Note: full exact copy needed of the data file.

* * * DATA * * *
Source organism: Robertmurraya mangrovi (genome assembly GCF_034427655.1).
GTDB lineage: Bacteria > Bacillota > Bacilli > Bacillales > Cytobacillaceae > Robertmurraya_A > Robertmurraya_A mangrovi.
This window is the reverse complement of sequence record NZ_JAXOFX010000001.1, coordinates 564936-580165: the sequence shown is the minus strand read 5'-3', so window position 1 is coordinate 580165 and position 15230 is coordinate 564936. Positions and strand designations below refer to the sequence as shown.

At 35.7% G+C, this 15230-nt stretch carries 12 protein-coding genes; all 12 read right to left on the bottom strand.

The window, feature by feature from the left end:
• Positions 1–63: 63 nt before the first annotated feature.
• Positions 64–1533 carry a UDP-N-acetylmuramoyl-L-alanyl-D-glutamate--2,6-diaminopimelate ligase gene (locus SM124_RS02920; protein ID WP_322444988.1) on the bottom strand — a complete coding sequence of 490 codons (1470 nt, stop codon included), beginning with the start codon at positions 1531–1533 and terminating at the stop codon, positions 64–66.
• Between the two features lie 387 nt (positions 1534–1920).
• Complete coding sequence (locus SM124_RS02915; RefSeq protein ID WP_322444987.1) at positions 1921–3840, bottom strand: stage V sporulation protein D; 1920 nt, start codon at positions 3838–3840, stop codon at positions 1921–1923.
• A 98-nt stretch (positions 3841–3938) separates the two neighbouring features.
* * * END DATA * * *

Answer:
Source organism: Robertmurraya mangrovi (genome assembly GCF_034427655.1).
GTDB lineage: Bacteria > Bacillota > Bacilli > Bacillales > Cytobacillaceae > Robertmurraya_A > Robertmurraya_A mangrovi.
This window is the reverse complement of sequence record NZ_JAXOFX010000001.1, coordinates 564936-580165: the sequence shown is the minus strand read 5'-3', so window position 1 is coordinate 580165 and position 15230 is coordinate 564936. Positions and strand designations below refer to the sequence as shown.

At 35.7% G+C, this 15230-nt stretch carries 12 protein-coding genes; all 12 read right to left on the bottom strand.

The window, feature by feature from the left end:
• Positions 1–63: 63 nt before the first annotated feature.
• Positions 64–1533 carry a UDP-N-acetylmuramoyl-L-alanyl-D-glutamate--2,6-diaminopimelate ligase gene (locus SM124_RS02920; protein ID WP_322444988.1) on the bottom strand — a complete coding sequence of 490 codons (1470 nt, stop codon included), beginning with the start codon at positions 1531–1533 and terminating at the stop codon, positions 64–66.
• Between the two features lie 387 nt (positions 1534–1920).
• Complete coding sequence (locus SM124_RS02915; RefSeq protein ID WP_322444987.1) at positions 1921–3840, bottom strand: stage V sporulation protein D; 1920 nt, start codon at positions 3838–3840, stop codon at positions 1921–1923.
• A 98-nt stretch (positions 3841–3938) separates the two neighbouring features.